Hustling and bustling through modern life, everything seems to happen so quickly. Really, I just have to type in a few keys and press the ďsendĒ button to communicate with someone in Virginia, in a matter of seconds.
Pre-Internet, snail mail was the way to go, and I speak from personal experience when I say it can take weeks to send a letter from the West to the East Coast.
But Iím not by any means dismissing snail mail or any other form of older communication. I strongly favor snail mail as a prime communication medium.
The most precious aspect of snail mail is the amount of time put into the practice. You actually have to sit down and think about what youíre writing.
I look fondly upon my earliest memories of snail mail, which consisted of the classic set of birthday invitations and thank you letters. I remember the ecstatic feeling when my parents handed me the envelope exclusively addressed to me. My finger would slip under the crevice of the envelopeís tightly shut seal, tearing across and revealing the message that awaited me.
Currently, I rummage through the daily pile of correspondences, as they (sometimes) take over my parentsí mailbox. It only reminds me that as I approach 18, I will soon need my own mailbox for the valuable and junk mail in my life.
With an email, human connections and relations are more difficult to forge. Email for me is usually a potpourri of snappy messages where a quick response is required in an easy, convenient fashion. I donít hear a personís voice the way I do in a phone call, or get the opportunity to really understand a person in his or her true essence.
Speaking on the phone with people, I hear certain intonations in their voice, giving away part of how they feel about what theyíre saying. When I text, I donít have much to go off, except for an assortment of characters on screen and imagined intonations.
I punch the buttons of my phone in frustration. The whole conversation is so detached. Texting works well for sending small reminders and notices, but when itís full-on textersation, the practice becomes irritating.
Talking to someone in person, I am fortunate to get the whole picture: facial expressions, body language, voice intonations, etc. For me, this allows for a more vibrant perception of the individual Ė someone with whom I may form a possible connection.
As for the whole concept of reading books digitally, Iíll admit Iím on the fence about this one. Reading off any screen gives me throbbing headaches, but with devices such as the Kindle, I can dim the light or brighten it, to make for a more pleasant read. I donít mind being able to carry 20-plus books on one device to save myself the back strain.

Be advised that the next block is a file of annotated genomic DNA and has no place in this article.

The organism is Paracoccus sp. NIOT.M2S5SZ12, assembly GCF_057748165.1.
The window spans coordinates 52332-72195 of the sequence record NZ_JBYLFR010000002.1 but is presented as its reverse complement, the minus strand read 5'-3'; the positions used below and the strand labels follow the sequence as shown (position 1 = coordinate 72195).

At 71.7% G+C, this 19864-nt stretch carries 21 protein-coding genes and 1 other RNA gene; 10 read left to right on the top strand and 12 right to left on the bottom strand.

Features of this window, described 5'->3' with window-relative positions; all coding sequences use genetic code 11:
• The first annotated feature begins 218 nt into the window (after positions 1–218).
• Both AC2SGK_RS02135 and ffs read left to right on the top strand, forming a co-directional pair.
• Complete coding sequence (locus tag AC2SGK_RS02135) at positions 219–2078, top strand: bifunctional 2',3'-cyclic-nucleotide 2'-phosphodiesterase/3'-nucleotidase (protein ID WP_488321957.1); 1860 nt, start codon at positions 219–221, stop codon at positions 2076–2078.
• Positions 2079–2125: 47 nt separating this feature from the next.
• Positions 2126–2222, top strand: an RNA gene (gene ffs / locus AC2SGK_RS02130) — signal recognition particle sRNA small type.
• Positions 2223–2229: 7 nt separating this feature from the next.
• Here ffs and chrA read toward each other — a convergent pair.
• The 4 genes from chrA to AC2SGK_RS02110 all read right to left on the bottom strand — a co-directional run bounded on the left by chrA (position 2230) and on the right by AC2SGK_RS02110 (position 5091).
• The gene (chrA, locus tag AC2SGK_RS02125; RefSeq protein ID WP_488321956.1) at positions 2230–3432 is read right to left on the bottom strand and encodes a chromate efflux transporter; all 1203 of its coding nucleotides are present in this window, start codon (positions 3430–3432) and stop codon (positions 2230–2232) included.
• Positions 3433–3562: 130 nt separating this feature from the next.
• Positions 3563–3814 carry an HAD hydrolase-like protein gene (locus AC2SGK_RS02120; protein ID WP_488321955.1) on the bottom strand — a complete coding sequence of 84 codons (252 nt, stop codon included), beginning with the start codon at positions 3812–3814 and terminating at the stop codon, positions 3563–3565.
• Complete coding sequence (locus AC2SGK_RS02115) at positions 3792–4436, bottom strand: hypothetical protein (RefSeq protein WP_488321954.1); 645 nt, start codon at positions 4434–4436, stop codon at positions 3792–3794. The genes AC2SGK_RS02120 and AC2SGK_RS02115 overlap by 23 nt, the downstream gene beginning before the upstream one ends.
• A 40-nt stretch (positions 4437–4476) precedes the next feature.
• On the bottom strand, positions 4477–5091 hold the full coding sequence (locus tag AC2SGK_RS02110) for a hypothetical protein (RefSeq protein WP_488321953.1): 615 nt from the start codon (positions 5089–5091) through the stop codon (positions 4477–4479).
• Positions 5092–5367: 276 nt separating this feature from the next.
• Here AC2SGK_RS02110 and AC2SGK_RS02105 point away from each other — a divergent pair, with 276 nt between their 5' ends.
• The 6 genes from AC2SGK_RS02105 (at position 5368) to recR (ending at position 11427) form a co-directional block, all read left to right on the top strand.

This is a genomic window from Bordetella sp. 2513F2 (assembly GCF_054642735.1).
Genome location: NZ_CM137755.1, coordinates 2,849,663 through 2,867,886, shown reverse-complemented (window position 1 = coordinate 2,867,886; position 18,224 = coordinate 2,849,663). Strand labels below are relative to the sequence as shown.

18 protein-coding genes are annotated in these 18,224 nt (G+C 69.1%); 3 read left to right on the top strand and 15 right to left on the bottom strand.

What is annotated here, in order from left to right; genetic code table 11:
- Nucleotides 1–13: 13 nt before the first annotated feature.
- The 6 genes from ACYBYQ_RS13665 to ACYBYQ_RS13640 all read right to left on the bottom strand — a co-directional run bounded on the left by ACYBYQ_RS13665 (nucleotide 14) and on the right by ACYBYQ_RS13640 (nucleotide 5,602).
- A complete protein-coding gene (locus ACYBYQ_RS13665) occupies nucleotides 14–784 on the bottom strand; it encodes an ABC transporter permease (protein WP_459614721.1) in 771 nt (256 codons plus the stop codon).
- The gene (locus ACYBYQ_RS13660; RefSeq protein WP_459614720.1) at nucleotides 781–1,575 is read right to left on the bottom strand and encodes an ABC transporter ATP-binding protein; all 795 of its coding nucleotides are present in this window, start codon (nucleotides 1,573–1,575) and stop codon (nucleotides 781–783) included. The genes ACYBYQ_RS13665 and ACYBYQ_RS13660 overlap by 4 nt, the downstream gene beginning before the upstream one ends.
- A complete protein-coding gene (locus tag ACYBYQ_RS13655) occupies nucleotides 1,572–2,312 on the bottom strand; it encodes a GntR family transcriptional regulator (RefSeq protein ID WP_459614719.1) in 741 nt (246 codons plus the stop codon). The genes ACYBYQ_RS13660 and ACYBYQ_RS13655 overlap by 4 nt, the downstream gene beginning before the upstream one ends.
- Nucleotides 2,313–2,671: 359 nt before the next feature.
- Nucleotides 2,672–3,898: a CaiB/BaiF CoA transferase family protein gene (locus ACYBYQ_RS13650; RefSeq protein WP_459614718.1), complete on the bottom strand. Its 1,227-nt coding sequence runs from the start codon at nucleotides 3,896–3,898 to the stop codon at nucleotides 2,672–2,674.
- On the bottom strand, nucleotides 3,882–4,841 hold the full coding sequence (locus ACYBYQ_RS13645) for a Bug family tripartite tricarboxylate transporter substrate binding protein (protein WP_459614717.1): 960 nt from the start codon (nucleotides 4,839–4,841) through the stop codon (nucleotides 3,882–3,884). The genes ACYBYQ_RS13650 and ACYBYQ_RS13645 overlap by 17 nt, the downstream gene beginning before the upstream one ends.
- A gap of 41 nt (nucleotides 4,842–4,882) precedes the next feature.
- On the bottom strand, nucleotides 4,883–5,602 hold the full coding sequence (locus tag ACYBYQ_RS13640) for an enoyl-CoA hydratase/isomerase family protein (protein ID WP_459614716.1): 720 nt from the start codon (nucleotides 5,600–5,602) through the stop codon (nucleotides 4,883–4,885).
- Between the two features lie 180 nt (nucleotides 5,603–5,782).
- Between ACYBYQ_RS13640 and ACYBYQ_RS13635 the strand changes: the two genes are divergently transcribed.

At the same time, though, thereís nothing like curling in a cushioned corner with an actual book. Being able to physically turn the pages, feel the crisp paper and experience that new book smell really ends the evening right.
Older forms of media remain prevalent, and even beat digital media because of their uncanny ability to still convey the essential element of the ďhuman touch.Ē This is the primary reason why we continue to print newspapers, call our relatives and write letters. Online newspapers and texting are easiest, but personal gestures speak the loudest.
The simplest forms of media also allow for the most effective forms of expression. I rely on journalism for solitude and sanity in a technologically saturated society. Writing is, and always will be, the ultimate expression to the human soul.
A wise man once said, ďWriting is easy; I just open a vein and bleed.Ē
Clearly, media is more than just communication. Itís a way for individuals to share a part of themselves through their stories.
Perhaps the most intriguing stories are those told to us as children. Iíve listened to my fair share of Aesop, Grimm and Hans Christian Andersen. One can only guess Ė I favored fairy tales.
These collections, impressively, took much time to accumulate and compose. Time only fluttered away when I was read these stories. They have everything: a unique set of characters, an enchanted plot and lessons for young and old.
In fact, reading these same stories to my little sister brings back many memories for me, of my journey as a writer and storyteller.
Stories are built on observations, and from observations, we learn to interpret events with our mindís eye. Even news stories follow a structure akin to fairy tales where every day we encounter intriguing people who add variety to our world.
Observations not only open our eyes to the events surrounding us, but also to the emotions of others. Itís up to us as individuals to listen and draw back the opaque curtains of technology. The constant buzz of modern tech is too much.
Going back and performing a kind, personal gesture, such as a letter, or a phone call, isnít too difficult, is it?
Kseniya Walcott is an advertising editor at El Diablo, the Durango High School student newspaper. Her parents are Leo and Yana Walcott of Durango.